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Un jour, j'irai là by Jacqueline Zuinghedau

Updated: Mar 21, 2021

L'Harmattan, Paris, 2006


While in her 80s, my husband’s great aunt wrote this book about surviving and surpassing a strict religious education for girls growing up between the World Wars.


My mother-in-law (niece of the writer) lent it to me following a conversation about our mutual interest in family histories, and before a recent family visit, I took it off the shelf. Family histories aren’t always fascinating and well-written, and I was expecting to skim for the main details.


I had misjudged. Well written, humorous, full of Post-it-able reflections, Un jour j’irai là turned out to be a personal page-turner!


Jacqueline was born in 1919 to a large family of girls, and attended convent boarding schools from a young age. At the time, this was the typical education for girls of the Catholic bourgeoisie, and any other type of education was unthinkable to her mother. Meanwhile, the family business had failed due to an accident, and this had resulted in financial ruin, forced reliance on others (i.e. free school tuition), and for Jacqueline, subjection to the cruelty of teachers and peers.


The first chapter is a detailed and beautifully written description of Jacqueline’s earliest memories as a young child who has only recently learned to walk. I was amazed that at 84, she could remember the past so convincingly. As the chapters unfold, she recounts her experiences with candor, not hesitating to point out hypocrisy and the irony of religious teaching.


An example is when Jacqueline’s mother, Antoinette, is first in line to meet with the head nun at the convent school, but the nun meets with each of the other mothers first, saying: Antoinette, now that you are ruined, you have lost your social rank. These women have important husbands, so I naturally gave them precedence over you. You have to get used to it, my child.


Jacqueline is disppointed and angry, and writes: For so long I’ve been told that Jesus loves the poor and prefers them to the rich, so I naïvely thought the Sisters would follow his example and put us first. But instead of showing us love, they humiliate us, reminding us of our poverty and our duty to be grateful to our superiors.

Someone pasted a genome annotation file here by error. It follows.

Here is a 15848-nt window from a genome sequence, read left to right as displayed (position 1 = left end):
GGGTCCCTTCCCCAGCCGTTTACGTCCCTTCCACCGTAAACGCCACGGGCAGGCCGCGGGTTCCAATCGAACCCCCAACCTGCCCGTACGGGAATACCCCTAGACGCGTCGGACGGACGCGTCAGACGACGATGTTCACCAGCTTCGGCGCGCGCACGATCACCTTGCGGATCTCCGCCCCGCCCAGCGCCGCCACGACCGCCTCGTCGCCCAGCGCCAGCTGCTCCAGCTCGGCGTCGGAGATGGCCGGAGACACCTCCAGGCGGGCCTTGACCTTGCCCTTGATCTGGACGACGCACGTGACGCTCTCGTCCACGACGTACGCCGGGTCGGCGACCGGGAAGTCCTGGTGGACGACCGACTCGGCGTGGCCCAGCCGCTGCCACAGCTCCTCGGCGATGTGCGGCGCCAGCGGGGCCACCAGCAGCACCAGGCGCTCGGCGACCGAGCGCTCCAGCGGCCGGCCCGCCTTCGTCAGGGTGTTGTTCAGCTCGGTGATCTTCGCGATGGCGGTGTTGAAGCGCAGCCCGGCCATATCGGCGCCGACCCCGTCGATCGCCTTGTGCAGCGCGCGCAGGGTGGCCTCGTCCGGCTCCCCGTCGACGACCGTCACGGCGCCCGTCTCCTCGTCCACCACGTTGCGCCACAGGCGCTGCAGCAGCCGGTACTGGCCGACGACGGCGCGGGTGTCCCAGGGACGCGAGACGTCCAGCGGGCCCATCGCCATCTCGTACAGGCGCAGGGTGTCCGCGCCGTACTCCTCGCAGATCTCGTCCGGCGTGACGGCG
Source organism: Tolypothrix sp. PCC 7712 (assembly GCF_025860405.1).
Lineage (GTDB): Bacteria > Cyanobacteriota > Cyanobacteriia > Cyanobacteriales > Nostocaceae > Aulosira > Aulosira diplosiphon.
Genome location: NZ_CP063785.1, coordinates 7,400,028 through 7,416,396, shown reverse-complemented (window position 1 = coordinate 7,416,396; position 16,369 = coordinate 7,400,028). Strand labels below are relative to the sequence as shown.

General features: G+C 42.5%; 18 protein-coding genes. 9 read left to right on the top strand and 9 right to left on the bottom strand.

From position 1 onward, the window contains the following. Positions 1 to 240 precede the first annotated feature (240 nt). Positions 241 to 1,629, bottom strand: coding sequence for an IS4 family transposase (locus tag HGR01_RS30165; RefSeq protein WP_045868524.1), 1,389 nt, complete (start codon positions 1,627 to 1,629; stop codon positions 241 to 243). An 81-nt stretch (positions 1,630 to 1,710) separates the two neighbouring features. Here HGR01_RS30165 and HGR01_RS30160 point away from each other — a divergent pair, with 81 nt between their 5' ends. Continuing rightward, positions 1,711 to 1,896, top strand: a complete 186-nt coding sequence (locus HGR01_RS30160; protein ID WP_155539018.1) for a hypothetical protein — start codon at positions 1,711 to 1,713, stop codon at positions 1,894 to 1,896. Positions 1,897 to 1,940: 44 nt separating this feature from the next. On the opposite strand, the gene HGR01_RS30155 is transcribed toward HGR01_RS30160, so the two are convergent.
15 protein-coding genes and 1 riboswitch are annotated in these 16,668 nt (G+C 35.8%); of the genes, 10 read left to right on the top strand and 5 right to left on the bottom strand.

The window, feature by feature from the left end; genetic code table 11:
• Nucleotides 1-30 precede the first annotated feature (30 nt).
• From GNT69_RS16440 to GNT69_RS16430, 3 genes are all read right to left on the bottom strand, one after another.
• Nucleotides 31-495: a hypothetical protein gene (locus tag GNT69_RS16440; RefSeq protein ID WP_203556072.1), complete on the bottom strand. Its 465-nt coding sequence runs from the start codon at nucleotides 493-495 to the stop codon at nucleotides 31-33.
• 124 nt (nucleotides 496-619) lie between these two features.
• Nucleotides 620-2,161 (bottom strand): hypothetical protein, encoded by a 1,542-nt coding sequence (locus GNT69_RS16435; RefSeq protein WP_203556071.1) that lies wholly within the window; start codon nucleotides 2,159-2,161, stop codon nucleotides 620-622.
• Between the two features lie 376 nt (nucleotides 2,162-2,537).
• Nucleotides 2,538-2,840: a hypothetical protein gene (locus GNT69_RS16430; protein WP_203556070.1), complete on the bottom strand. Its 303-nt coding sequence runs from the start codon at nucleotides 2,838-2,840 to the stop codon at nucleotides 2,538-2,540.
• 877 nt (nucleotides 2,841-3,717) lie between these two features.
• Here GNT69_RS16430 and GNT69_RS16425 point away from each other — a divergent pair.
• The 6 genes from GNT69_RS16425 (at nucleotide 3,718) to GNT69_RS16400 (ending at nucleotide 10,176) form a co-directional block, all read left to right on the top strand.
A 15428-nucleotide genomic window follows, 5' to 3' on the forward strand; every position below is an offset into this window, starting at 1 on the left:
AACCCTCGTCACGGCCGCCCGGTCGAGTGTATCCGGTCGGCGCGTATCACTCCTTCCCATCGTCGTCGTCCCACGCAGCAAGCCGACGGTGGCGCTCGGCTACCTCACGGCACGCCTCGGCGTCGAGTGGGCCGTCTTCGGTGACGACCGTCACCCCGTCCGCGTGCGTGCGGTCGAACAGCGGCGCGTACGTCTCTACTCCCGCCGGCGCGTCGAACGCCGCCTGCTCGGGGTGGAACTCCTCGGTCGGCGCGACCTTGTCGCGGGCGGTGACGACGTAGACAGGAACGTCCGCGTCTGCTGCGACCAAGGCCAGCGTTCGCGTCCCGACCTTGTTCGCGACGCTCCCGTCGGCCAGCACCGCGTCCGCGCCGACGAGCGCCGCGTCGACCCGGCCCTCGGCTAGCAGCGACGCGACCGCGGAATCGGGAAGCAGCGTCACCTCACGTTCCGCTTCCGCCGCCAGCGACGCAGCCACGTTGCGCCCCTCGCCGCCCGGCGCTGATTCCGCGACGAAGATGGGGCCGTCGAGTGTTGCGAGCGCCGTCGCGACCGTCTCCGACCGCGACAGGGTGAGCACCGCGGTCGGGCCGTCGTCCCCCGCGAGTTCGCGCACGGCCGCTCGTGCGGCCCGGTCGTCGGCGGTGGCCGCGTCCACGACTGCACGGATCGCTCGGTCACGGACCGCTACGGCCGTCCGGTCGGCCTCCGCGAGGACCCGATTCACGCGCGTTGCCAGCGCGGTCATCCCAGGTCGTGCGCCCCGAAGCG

In another instance, she views the eucharist with a child’s logic: ...there are two miracles: the first is the transformation of the bread and the wine, the second is the fact that we should see Christ, even though we still see bread and wine. But I think: “So, if I take communion, am I a cannibal? No, because it’s bread. Try and make sense of that!


Another time, Jaqueline’s high school is invited to participate in a French competition with other Catholic schools. Jacqueline is especially good at writing, and her teacher says that she is the only student who would have a chance at winning. Jacqueline is ecstatic. But her teacher continues: Yes, you’re the only one, but for that, we’d have to give you private lessons so you’d be prepared. That’s out of the question, we don’t have time and, at any rate, you lack intelligence. You have a gift, that’s certain, but, I repeat, this gift doesn’t mean that you don’t lack intelligence. Sit down.


In response Jacqueline thinks: …I don’t understand at all; one can be gifted but at the same time be a complete idiot? For a fraction of a second, my impossible dream was almost coming true! ...My hoping for even a fleeting moment that I would be able to participate in the contest is the proof that I’m a hopeless moron!


However, later there is proof that she is anything but a moron, when another student, in love with a boy she’s not allowed to see, asks Jacqueline to ghost write a love letter for her, saying: You’re good at writing, you should be able to handle it. Jacqueline accepts, thinking: Writing a letter to a guy I’ve never seen is a bet, I’ll take it…I throw myself wholeheartedly into devising eloquent, sentimental declarations of love, vanting his charms, his virtues and the lofty love I feel for him. I close with a grand finale borrowed from Molière: How your beautiful eyes do of love make me die! (Que, beaux vos yeux, d’amour mourir me fon!) To Jacqueline’s amused horror, the student copies the letter over without reading it and gives it to the young man in question.


In 1935 Jacqueline attends an English boarding school and finally finds some contentment. She says, I am shocked by the difference in mentality between English and French boarding schools. It’s a different civilisation where I feel instantly at ease… To add to her sense of well-being, the teacher in charge tells Jacqueline that she respects her: …I’ve been watching you since your arrival. I think you were misunderstood at (your school in France). As far as I’m concerned, I hold you in great esteem.


Jacqueline writes: …a wave of happiness comes over me. This woman whom I admire deeply gave me back my dignity…Her profound intelligence, loyalty and generosity are evident and her actions help repair many past injustices… Now I’m ready to go forward and meet life head on.

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